Thursday, June 09, 2011

Negotiating a deal

One more story from yesterday's Binion's HORSE tournament.


The final table was nine players, even though only eight spots paid, and even though the tournament had been all 8-max to that point. This actually made sense, because the bubble can take a long time, and leaving one table with five players and one with four for long can be a significant disadvantage to the shorter table. It also meant that we didn't have to do any hand-for-hand play.

As soon as we had assembled at the "feature" table (Binion's has a little rail-enclosed platform area for this), talk began of a save for 9th place--some way to get the bubble boy his entrance fee of $200 back as a consolation prize. I suggested that everybody just take $25 cash out of their wallets, have one of us hold it, and that way we wouldn't even have to involve the tournament officials or fiddle with the payout amounts. That idea was not warmly met.

The next iteration was to have $25 deducted from each payout amount, thus creating an official 9th paid place of $200.

Here's where it got interesting. Rather than ask whether anybody objected, they arranged for a silent, anonymous vote by cards. Each player was given one red card and one black card. At the signal, we pushed to the center of the table our black card if voting "yes" on the proposal, red card for "no." Those cards were scrambled, and then the unused cards collected. The TD then turned over the voting cards. Even though nobody had voiced an objection to the proposed deal, there was one red card. Unanimity is required, so it was rejected.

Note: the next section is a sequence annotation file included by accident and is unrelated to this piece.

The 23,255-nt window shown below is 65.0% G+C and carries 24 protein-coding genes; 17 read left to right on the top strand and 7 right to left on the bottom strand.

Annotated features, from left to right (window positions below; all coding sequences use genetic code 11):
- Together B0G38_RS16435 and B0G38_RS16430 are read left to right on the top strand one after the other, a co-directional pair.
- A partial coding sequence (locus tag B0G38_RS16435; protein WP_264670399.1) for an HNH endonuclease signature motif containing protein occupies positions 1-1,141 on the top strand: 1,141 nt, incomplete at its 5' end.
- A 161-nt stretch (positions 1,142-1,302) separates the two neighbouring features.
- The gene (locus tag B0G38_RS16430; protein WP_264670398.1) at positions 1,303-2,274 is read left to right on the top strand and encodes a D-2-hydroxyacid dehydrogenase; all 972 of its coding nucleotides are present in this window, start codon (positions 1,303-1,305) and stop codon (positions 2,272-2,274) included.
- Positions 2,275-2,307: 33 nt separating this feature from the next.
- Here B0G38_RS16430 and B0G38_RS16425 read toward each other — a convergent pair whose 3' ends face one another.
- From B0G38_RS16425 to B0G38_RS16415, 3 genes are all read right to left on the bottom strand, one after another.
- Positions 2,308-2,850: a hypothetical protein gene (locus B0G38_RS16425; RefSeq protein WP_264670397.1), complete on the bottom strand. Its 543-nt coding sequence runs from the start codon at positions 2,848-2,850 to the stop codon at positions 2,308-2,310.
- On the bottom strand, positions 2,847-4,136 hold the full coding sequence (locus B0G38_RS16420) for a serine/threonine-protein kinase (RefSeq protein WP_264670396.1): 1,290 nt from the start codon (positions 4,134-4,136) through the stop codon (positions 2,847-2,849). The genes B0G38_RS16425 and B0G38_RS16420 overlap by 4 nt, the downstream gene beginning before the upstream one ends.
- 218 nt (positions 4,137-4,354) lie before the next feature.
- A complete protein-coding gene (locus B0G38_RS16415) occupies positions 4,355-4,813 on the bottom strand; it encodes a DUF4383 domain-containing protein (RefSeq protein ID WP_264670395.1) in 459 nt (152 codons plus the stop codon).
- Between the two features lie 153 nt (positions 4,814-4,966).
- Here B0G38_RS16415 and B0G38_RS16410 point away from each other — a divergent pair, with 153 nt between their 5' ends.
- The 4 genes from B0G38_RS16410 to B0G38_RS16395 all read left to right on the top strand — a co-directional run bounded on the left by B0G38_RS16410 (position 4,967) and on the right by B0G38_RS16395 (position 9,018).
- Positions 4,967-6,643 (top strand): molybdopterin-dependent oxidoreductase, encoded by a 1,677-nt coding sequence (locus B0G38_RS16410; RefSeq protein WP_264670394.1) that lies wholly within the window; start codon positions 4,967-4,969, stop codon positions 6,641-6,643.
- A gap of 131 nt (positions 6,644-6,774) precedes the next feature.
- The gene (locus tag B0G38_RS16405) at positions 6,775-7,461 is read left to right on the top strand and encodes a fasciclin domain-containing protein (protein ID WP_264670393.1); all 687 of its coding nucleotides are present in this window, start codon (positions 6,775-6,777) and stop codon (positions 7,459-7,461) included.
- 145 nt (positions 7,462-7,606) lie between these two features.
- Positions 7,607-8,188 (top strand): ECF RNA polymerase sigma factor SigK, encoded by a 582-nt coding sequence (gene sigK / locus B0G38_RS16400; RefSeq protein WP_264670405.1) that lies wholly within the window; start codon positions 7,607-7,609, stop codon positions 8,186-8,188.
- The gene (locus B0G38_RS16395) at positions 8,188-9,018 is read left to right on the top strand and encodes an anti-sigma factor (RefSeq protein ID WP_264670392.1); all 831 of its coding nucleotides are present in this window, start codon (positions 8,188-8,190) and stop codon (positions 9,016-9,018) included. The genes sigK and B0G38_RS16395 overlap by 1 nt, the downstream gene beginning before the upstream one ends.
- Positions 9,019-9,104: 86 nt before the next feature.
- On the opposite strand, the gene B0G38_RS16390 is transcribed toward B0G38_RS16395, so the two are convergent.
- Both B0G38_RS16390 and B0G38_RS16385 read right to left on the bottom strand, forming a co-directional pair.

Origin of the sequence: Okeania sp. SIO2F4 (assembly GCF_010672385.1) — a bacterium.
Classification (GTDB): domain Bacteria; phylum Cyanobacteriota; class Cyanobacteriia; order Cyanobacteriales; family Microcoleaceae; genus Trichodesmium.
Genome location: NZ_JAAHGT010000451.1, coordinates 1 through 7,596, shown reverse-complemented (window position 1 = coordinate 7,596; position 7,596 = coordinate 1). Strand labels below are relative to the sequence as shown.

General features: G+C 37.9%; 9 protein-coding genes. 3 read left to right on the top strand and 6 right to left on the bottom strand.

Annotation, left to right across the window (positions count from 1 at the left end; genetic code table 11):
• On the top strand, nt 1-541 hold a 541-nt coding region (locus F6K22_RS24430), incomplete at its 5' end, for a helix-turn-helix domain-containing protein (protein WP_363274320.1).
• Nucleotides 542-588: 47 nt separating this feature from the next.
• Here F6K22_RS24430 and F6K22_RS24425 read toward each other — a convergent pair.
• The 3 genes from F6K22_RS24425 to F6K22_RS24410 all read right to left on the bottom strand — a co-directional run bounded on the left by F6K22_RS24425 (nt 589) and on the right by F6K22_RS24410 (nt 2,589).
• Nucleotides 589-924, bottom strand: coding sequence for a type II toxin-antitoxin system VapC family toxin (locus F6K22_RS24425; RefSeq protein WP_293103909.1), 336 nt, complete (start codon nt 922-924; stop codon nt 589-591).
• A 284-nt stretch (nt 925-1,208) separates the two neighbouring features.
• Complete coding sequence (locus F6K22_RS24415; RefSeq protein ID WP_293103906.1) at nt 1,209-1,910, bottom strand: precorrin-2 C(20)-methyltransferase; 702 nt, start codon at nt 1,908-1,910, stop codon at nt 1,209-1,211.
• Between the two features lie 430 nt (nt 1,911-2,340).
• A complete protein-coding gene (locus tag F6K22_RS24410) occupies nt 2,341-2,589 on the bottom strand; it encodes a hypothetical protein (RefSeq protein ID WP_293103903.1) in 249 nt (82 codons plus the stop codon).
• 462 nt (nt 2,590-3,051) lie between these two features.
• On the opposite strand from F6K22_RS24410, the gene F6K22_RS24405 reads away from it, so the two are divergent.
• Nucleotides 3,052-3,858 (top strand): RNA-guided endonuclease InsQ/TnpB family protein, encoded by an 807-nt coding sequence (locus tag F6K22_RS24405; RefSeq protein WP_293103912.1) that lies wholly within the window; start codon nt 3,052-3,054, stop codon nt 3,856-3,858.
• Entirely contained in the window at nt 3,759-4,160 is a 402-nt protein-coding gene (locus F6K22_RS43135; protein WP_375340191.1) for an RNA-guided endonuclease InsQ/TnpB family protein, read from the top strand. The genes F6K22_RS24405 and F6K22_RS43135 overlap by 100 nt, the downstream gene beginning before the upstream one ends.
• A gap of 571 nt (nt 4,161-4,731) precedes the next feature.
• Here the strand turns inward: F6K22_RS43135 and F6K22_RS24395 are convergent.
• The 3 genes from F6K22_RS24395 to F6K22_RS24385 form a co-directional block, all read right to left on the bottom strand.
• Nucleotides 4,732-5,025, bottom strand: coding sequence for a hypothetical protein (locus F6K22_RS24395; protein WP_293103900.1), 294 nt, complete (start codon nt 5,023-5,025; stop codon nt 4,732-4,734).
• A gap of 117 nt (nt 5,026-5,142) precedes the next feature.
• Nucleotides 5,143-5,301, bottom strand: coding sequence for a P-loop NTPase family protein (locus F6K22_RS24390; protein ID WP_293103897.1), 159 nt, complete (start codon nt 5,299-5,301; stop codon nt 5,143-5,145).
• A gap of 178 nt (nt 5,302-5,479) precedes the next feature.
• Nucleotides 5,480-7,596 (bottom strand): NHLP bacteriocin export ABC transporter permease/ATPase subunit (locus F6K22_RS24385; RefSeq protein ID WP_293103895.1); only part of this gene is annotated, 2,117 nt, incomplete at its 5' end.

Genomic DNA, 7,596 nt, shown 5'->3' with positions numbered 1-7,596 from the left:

A few minutes later somebody said that it didn't seem fair to have the same amount taken out of each payout, that the higher finishes should contribute more. Somebody else suggested $100 from first and $50 from each of second and third places. That got enough general support to warrant another vote by cards, and this time the motion carried.

I have seen tournament deals scuttled by one or two objectors, and some of those in favor of the deal getting really nasty and critical of the holdouts. I had read about other places using this kind of anonymous voting system, but I had never seen or participated in one before. It takes a few extra minutes, but I think the reduction in undue social pressure and avoidance of arguments and rancor is well worth it.

Once in a while a new idea for how to do something comes along that is in every way superior to what had gone before. I think that this is one such, and that it should be universally adopted by poker tournament directors who involve themselves in any negotiated deals.

5 comments:

NumbBono said...

Wow, just take the money out of the prize pool and recalculate the percentages for everyone. Pretty simple stuff, as long as everyone agrees. Or maybe Binions doesn't have access to calculators.

Michael said...

I like the card vote. Keeps it cordial and doesn't make anyone out to be the villain. Although as soon as someone announces a 'new' deal and there was only one discerning vote, you can pretty much assume who dissented.

Anonymous said...

$20 bux a piece for the bubble for gtfo imo

Glenn said...

I really like this approach as a way to remove the dreaded "well if you say no, you'll be the next one to bust" bs that typically goes on when discussions of a deal come up. Good for Binions!

Herb said...

That's odd that the $25 option wasn't agreeable. The last tournament I played in, a $60 rebuy, paid 7 places. When we reached the final table of 9, we all chipped in $10 for the 8th place person. Turns out I threw mine in too soon, as I busted out next.